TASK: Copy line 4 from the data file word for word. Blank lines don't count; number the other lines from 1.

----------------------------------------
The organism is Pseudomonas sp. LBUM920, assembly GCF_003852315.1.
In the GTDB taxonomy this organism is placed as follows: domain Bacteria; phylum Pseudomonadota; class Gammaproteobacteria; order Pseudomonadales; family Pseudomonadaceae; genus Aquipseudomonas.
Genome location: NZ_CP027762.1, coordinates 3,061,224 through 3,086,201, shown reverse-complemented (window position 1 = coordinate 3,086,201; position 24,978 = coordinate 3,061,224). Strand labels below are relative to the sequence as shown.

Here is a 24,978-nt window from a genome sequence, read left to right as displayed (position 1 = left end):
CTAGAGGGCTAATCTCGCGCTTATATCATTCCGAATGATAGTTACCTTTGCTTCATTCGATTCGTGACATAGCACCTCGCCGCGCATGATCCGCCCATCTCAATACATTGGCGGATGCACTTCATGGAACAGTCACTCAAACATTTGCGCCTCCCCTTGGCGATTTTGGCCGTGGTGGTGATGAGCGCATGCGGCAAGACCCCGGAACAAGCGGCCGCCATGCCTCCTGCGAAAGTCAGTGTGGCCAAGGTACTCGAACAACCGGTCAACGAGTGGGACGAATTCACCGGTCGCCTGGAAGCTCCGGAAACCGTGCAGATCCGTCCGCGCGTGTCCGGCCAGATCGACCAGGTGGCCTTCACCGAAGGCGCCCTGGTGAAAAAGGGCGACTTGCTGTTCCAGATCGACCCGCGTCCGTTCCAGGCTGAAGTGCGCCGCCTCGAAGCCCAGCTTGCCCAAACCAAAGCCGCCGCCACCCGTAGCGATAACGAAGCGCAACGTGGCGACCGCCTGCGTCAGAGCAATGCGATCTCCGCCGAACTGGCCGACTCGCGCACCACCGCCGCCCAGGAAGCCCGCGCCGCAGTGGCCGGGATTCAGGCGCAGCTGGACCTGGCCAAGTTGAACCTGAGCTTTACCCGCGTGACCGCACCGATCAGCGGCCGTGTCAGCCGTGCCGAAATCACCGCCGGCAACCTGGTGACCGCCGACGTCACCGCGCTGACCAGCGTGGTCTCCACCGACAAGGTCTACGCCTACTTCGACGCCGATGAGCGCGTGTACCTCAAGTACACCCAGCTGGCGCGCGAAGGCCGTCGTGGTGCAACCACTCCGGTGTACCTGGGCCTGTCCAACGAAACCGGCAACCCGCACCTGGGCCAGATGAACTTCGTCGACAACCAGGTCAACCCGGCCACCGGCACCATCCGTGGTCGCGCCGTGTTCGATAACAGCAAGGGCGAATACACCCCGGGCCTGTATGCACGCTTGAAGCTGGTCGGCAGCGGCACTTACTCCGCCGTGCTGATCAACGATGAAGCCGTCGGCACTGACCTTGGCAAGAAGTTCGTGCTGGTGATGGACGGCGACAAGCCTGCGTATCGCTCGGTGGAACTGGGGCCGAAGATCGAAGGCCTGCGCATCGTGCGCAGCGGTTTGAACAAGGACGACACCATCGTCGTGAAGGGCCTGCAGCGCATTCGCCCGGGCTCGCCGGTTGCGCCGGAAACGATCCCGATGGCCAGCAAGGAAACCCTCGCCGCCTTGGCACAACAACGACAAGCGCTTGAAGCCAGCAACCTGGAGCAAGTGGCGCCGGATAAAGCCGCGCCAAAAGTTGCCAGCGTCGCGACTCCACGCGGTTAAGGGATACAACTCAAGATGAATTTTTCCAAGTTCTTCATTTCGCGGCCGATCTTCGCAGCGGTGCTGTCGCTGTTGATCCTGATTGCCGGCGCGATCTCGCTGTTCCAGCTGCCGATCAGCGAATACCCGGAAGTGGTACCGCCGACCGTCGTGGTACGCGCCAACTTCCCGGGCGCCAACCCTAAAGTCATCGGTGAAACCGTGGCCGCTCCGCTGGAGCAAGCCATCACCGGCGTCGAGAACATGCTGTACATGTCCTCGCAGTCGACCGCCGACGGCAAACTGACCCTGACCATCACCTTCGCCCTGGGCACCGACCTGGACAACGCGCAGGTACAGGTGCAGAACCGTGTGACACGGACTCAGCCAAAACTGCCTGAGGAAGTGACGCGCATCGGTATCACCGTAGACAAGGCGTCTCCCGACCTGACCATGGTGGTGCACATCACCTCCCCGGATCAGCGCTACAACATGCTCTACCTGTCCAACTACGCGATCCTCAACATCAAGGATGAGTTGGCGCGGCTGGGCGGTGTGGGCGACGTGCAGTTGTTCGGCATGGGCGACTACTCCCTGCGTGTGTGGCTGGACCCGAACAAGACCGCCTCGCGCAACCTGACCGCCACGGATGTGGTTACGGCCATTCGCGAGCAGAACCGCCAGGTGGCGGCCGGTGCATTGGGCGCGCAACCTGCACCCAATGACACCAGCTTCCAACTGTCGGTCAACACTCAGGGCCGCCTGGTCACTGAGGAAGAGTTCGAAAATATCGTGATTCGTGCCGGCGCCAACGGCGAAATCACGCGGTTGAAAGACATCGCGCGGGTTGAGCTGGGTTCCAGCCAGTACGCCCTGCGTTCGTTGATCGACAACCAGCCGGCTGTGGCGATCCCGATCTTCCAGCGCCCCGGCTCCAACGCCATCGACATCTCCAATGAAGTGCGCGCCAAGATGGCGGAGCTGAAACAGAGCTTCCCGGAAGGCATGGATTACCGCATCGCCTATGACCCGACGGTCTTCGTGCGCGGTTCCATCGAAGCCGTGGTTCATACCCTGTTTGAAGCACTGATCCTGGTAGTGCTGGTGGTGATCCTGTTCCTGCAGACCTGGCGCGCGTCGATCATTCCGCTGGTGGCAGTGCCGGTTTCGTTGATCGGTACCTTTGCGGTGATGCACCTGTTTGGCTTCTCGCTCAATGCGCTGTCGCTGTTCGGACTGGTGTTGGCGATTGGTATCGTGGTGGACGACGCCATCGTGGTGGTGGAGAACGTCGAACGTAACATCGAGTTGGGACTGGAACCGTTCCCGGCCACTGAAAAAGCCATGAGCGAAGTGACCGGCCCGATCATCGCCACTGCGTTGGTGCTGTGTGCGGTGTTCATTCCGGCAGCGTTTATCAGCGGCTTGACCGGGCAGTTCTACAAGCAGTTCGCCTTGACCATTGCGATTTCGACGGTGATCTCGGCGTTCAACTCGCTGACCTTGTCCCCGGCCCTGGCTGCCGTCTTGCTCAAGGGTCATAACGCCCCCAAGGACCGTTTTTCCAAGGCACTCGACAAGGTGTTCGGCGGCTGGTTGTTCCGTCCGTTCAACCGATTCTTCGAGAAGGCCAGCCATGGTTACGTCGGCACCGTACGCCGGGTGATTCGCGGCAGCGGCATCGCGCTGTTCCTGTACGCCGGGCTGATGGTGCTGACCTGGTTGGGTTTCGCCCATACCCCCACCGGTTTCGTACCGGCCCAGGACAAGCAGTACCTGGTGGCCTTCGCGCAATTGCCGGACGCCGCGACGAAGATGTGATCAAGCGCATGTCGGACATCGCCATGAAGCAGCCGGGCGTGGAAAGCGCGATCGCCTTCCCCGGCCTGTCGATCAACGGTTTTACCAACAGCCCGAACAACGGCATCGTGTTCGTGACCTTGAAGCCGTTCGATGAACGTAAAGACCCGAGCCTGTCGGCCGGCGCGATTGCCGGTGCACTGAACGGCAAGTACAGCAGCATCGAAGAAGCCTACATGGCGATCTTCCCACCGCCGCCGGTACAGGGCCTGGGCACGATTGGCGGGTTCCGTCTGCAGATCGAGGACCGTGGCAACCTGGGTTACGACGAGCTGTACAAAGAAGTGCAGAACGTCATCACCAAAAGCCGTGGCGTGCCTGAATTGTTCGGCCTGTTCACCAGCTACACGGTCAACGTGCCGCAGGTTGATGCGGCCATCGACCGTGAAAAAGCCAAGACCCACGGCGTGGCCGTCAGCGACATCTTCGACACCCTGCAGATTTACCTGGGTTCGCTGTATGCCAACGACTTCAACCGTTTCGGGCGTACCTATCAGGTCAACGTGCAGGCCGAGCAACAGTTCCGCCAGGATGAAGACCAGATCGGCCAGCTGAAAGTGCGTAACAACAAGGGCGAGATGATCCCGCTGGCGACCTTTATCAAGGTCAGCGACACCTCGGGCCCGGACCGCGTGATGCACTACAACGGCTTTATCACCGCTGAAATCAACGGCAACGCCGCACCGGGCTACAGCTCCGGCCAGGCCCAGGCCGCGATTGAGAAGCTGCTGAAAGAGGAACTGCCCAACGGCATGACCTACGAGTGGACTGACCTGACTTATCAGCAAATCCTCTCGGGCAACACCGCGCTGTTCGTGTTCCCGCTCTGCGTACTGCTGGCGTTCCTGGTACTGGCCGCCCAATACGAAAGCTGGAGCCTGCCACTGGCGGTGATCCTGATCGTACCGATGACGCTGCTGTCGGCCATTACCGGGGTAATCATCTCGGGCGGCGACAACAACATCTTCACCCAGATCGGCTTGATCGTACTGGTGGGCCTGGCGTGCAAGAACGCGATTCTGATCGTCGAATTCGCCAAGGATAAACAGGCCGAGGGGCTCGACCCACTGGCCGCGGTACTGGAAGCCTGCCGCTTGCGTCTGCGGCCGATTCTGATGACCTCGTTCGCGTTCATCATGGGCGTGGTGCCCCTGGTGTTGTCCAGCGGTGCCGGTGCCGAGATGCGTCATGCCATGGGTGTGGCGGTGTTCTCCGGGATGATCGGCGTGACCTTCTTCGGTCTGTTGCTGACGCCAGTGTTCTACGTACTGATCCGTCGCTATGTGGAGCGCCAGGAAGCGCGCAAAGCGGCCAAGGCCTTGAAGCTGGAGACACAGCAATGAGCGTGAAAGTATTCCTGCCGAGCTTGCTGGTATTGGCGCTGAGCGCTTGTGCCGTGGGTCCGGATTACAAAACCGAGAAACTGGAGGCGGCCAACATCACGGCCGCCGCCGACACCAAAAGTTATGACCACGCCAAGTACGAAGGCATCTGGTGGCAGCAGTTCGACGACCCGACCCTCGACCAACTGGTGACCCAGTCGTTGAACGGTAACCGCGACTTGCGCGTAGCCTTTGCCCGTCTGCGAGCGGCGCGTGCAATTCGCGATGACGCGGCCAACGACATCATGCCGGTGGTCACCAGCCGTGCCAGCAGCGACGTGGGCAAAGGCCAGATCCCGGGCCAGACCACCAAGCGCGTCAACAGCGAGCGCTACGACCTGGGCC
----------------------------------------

Here is a 24,978-nt window from a genome sequence, read left to right as displayed (position 1 = left end):